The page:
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ACT Reading Preparation (for use in English)

ACT Reading Preparation (for use in English)

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ACT Reading Preparation (for use in English)

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  1. ACT Reading Preparation(for use in English) University of Illinois-Chicago Curriculum Framework Project Spring 2011

  2. Schedule for Lesson #1 • Introduction to Test • Strategies • General • Prose Fiction

  3. Introduction to the Test:Why Prepare for the ACT? • SKILLS Tested on the ACT: • Main Idea • Supporting Details • Inference • These lessons will focus on TEST TAKING STRATEGIES.

  4. Introduction to the Test:Order of Passages The ACT Reading passages almost always appear in the following order: • Prose Fiction • Social Science • Humanities • Natural Science

  5. Introduction to the Test:Order of Passages • By practicing with these passages, you can figure out your strengths and weaknesses. • Start with your strengths.

  6. Introduction to the Test:Content of the Reading Test • Prose Fiction (25%) • 885 words • Questions based on intact short stories or excerpts from short stories or novels.

  7. Introduction to the Test:Content of the Reading Test • Social Science (25%) • 775 words • Questions based on passages that may include: anthropology, archaeology, economics, history, political science, and sociology.

  8. Introduction to the Test:Content of the Reading Test • Humanities (25%) • 600 Words • Often from first-person narrative perspective • Questions based on passages that may include: art, dance, music, philosophy, and theater

  9. Introduction to the Test:Content of the Reading Test • Natural Sciences (25%) • 545 words • Questions based on passages about topics such as: astronomy, biology, botany, chemistry, physics, and zoology

  10. Pause and Consider Which of the 4 passages do you feel is your biggest strength? WHY?

  11. Introduction to the Test:Reading Question Categories • Main Idea Questions (MI) • Supporting Detail Questions (SD) • Inference/Evaluation Questions (I)

  12. Introduction to the Test:Main Idea Questions • Understanding theme/thesis • Understanding author’s purpose • Determine which of the answer choices best summarizes the information presented in the passage either as a whole or in a specific paragraph.

  13. Introduction to the Test:Main Idea Question Stems • Which of the following is the main point…? • The main argument the author makes about. . . is • What is the main theme of [a specific paragraph or line]?

  14. Introduction to the Test:Supporting Details Questions • Shows understanding of individual points • Demonstrate comprehension and careful understanding • Determine which fact(s) best supports main idea. • Sequence the events in the passage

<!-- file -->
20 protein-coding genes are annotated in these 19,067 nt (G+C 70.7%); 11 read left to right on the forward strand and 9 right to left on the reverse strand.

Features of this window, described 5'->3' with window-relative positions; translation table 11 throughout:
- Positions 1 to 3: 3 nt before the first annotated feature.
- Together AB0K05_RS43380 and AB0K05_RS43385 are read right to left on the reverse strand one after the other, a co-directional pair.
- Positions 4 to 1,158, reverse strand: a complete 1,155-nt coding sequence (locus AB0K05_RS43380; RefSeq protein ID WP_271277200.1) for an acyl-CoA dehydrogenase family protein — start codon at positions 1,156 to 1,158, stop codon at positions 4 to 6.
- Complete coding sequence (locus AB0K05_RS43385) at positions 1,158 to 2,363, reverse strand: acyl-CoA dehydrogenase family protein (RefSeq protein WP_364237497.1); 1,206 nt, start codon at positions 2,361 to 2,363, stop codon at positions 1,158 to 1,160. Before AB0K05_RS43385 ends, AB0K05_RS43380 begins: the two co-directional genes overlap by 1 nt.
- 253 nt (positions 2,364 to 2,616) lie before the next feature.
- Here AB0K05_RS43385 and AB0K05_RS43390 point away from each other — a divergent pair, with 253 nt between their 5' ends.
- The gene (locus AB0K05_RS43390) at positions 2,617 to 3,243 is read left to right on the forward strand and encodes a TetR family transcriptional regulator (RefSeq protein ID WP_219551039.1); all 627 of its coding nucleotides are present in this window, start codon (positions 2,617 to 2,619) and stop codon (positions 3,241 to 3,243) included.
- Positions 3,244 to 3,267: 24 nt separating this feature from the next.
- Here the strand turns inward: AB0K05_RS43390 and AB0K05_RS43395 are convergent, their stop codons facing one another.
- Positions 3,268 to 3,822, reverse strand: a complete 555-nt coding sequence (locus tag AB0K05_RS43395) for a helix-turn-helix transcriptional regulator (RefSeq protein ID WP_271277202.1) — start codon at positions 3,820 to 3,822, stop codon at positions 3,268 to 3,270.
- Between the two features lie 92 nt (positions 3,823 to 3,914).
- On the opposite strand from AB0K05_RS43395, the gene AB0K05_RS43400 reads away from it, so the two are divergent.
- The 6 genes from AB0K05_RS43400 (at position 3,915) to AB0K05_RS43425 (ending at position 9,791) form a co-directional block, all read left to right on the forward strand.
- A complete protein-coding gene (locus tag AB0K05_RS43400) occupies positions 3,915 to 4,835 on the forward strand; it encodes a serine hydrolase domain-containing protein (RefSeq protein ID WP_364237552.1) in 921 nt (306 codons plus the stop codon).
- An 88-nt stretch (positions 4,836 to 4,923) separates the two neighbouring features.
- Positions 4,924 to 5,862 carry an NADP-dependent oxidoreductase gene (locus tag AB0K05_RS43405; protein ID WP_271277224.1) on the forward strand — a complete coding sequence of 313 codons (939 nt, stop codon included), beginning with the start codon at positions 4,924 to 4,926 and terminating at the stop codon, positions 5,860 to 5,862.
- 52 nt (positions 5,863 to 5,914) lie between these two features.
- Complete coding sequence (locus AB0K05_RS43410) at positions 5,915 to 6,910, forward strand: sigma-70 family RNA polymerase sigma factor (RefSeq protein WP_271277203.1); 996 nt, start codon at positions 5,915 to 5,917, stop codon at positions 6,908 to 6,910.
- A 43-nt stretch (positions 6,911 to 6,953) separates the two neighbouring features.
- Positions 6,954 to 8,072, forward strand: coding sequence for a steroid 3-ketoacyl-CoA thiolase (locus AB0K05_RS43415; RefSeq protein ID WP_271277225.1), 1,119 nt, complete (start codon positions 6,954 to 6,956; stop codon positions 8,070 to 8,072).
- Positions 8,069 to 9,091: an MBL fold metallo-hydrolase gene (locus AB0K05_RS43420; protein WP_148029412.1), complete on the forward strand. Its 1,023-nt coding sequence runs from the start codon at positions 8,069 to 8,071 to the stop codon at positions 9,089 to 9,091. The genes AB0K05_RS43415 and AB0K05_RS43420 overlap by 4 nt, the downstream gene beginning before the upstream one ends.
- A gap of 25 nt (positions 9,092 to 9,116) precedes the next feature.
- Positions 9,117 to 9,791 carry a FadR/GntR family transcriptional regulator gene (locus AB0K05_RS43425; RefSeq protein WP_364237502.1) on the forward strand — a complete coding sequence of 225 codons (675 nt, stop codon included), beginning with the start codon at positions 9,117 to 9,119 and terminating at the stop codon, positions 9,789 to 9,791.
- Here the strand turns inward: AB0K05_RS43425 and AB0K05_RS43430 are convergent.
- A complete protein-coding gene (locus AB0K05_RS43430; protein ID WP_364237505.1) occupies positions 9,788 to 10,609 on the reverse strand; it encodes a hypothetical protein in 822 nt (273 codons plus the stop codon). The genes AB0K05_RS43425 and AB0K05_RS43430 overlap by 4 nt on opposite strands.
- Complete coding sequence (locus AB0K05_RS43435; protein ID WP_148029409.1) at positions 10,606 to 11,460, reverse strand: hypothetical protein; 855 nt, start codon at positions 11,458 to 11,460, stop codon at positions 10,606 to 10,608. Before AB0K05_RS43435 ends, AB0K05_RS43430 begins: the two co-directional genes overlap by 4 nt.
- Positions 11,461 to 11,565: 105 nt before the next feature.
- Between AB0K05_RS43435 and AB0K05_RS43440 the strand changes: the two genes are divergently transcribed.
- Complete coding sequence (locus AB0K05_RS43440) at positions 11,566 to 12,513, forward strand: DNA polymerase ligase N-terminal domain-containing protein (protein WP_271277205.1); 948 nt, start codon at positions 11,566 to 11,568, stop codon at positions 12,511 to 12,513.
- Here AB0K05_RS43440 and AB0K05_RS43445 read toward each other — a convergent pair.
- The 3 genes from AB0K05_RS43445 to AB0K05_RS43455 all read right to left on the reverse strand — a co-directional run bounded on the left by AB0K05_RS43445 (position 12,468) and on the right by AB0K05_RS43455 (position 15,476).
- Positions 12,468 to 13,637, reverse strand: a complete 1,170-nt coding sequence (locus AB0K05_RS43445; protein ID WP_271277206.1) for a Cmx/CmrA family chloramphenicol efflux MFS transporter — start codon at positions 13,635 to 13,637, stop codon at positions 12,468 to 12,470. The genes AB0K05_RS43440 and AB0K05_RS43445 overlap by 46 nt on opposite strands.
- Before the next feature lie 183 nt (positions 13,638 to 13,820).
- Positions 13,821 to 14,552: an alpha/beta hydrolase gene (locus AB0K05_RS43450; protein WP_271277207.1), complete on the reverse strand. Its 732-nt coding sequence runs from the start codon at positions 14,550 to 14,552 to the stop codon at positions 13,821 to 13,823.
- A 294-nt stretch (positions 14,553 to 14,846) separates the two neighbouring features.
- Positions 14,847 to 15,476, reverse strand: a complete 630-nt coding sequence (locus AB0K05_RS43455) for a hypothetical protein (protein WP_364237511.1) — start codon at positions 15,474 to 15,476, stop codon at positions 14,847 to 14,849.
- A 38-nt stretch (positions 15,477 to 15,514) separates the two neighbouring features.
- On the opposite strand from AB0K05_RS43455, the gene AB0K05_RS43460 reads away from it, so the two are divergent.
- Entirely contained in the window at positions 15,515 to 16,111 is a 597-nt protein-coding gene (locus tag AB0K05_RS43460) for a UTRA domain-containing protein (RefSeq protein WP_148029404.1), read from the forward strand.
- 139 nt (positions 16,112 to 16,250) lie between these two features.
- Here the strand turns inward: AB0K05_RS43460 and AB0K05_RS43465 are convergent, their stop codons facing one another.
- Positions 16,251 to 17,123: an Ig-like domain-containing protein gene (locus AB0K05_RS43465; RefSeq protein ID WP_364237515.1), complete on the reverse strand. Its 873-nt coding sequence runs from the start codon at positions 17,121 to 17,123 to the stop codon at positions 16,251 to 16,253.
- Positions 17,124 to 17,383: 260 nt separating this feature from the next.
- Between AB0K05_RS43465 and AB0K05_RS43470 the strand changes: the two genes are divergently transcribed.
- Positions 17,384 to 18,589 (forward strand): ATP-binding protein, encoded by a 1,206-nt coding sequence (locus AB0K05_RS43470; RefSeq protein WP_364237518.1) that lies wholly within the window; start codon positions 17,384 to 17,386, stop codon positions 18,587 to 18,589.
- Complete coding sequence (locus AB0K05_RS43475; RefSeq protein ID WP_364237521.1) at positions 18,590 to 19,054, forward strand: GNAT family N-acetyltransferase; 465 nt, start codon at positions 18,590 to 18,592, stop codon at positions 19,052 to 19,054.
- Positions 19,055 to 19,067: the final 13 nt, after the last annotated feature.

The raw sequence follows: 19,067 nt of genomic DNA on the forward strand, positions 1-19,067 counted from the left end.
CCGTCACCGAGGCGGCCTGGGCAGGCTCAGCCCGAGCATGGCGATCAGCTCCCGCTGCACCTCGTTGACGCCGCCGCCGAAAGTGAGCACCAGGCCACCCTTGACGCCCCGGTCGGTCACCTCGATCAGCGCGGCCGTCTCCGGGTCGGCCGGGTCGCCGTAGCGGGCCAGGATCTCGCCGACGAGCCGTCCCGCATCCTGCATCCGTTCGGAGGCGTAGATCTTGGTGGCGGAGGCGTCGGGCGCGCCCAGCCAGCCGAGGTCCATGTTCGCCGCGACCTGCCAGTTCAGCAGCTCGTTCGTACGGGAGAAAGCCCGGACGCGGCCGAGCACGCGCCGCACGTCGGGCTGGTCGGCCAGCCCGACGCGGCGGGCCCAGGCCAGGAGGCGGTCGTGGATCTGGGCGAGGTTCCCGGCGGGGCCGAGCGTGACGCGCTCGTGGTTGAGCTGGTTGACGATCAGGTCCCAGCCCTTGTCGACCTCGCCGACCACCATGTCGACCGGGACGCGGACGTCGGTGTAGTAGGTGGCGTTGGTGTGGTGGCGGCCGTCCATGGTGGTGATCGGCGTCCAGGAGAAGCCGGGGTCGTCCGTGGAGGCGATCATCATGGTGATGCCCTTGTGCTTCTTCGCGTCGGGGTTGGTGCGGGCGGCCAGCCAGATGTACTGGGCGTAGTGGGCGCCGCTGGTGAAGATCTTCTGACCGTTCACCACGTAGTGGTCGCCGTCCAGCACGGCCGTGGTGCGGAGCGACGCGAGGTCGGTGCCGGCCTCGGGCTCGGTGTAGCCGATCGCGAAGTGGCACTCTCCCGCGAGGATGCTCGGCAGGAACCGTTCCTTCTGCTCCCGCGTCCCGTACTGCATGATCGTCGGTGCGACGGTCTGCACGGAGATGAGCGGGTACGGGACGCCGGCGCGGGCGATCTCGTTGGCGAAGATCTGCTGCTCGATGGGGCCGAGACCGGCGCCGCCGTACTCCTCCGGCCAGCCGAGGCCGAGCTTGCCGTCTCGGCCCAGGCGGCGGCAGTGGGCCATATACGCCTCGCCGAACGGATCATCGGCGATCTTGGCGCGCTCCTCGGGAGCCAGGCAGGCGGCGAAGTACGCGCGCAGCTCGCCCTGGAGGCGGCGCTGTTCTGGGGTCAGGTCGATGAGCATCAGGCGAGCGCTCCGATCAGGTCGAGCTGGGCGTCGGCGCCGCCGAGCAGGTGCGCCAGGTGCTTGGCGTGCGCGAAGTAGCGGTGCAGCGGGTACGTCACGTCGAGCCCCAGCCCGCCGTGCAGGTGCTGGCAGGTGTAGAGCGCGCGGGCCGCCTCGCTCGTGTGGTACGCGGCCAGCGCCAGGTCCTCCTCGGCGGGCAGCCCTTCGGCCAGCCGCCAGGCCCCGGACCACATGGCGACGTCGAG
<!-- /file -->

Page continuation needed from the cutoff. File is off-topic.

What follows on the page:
15. Introduction to the Test:Supporting Details Question Stems • According to the [a specific paragraph/section/passage]… • Who/when/what/where did… • According to the passage, all of the following are true about ------ EXCEPT. . . • The passage makes it clear that…

  16. Introduction to the Test:Inference-Evaluation Questions • Make judgments • Identify the implications of the supporting details in the passage. • Draw conclusions based on reading the passage • Determine the author’s idea through generalization of the facts

  17. Introduction to the Test:Inference-Evaluation Questions • Analyze cause-and-effect relationships • Identify multiple meanings of a word and determine its definition with context clues from the passage • Determine the implications of the author’s general tone or attitude

  18. Introduction to the Test:Inference-Evaluation Question Stems • The author suggests/implies/infers that… • With which of the following statements would the author agree? • According to the passage, the WORD/TERM ‘…’ means which of the following? • The idea….is best exemplified by which of the following quotations from the passage? • The attitude of the author toward x is…

  19. Introduction to the Test:Roman Numeral Questions • 3 or 4 statements each labeled with a Roman numeral. • Treat each as true-false statement. • Save time by figuring out which statements are false & eliminating answers that contain that answer. Which of the following subjects are covered on the ACT: I. English Usage II. Math III. Gymnastics A. I and II only B. I and III only C. II and III only D. I, II, and III